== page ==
Failed fire test not a ‘deadly secret’, cladding firm boss tells Grenfell inquiry

Tap above to watch video report by Rags Martel


A senior cladding executive has denied a failed fire test on plastic-filled panels eventually used on Grenfell Tower is his firm’s “deadly secret”.

A “cassette” version of Reynobond PE (polyethylene) cladding panels fitted on the west London high-rise block burned faster and released around seven times as much heat and three times the rate of smoke as a sister product, according to a 2004 test.

Claude Schmidt, president of the French division of multinational firm Arconic, told the inquiry into the disaster that “extra tests should have been carried out” on the product, which he said was “flammable but not necessarily dangerous”.

Arconic’s Reynobond panels came in two variants – cassette and rivet – but the differences between their fire performance was “very great” and the cassette form performed “spectacularly worse” in the 2004 test, the inquiry heard on Tuesday.

The test data was not shared with certification bodies or customers and the cassette panels were sold under the same fire safety certificate as the rivet form, which had better fire performance, the inquiry heard.

Inquiry lawyer Richard Millett QC suggested Arconic Architectural Products (AAP) regarded the results as “rogue” because the manufacturer had a “general expectation that the cassette ought to have performed better than rivet”.

Mr Millett said: “Is it not the case that Arconic’s view that the test was a rogue is no more than an untested assumption?”

Mr Schmidt, who gave his evidence through a French translator, said: “Not confirmed, yes.”

Inquiry chairman Sir Martin Moore-Bick said: “One possible view of the way that Arconic responded to that test we are discussing is that it was irrational and irresponsible not to carry out further tests to establish whether the cassette system performed as badly as the first test suggested.”

Mr Schmidt replied: “Yes. As I said, I think that extra tests should have been carried out.”

Sir Martin has already found that the plastic-filled aluminium composite material cladding panels acted as “a source of fuel” and were the “principal reason” the flames shot up the tower at such speed in June 2017, claiming 72 lives.

Mr Schmidt agreed with Mr Millett that “if the Grenfell Tower fire had never happened, no one would ever have known about the failed test”.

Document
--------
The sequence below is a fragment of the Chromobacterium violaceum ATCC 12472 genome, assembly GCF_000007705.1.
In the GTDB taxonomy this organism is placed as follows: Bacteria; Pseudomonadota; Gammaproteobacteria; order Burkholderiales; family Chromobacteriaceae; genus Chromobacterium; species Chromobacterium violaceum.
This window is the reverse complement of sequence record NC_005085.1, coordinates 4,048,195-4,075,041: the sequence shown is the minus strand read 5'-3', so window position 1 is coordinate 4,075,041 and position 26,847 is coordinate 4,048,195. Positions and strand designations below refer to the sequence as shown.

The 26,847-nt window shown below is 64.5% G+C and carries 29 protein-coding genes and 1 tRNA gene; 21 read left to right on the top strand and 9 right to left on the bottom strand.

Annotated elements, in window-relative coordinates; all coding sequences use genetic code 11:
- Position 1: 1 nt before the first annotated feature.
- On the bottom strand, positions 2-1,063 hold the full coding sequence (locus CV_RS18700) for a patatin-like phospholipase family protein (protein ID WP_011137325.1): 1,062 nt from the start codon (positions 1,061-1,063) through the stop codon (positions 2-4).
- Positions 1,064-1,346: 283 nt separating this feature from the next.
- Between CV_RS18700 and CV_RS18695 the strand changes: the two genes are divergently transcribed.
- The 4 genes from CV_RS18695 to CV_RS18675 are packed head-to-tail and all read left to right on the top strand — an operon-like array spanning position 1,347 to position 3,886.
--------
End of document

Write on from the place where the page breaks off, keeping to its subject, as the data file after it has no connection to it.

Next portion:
Mr Millett asked: “Do you accept that test 5b was Arconic’s deadly secret?”

Mr Schmidt said: “No. Because, once again, the product that was sold is not dangerous in itself.

“It did have some risks which were dealt with differently in different countries and according to legislation… there are many things we do use every day which do give rise to certain risks.

“The test shows that the product is flammable but not necessarily dangerous.”

A fire certificate issued by the British Board of Agrement (BBA) in 2008 made no distinction between the variants and effectively presented both as having a rating of Euroclass B in fire tests.

The cassette variants achieved no rating in the 2004 tests and eventually achieved the second lowest classification of Euroclass E in 2010 tests, proceedings heard.

Mr Schmidt accepted the BBA certificate contained a “false statement” by not differentiating between the panels.

Asked if he could explain “why that false statement was made”, he said: “No, I can’t say that at all.

“I can’t say because I was not involved in drawing up the BBA certificate.

“That was the responsibility of the technical service and I don’t know why that was not communicated directly.”

The witness statement of Claude Wehrle – a technical manager at the firm who is refusing to give oral evidence to the inquiry, citing a little-used French statute – said staff were “puzzled” by the 2004 test results.

He said it was “not seen as a key issue or priority at the time” and “the company had no reason to suspect this was anything other than the rogue result of a standard classification test”, and did not carry out further tests.

According to the 2004 tests, the Figra (fire growth rate) for the rivet panels was 105.5 watts compared with 1,009.2 for the cassette. The rivet had a THR (total heat release) of 7.8 megajoules compared with 59 megajoules for the cassette.

The Smogra (smoke growth rate) was 5.7 for the rivet compared with 16.6 for cassette.

Mr Schmidt is due to continue giving evidence for the rest of the week.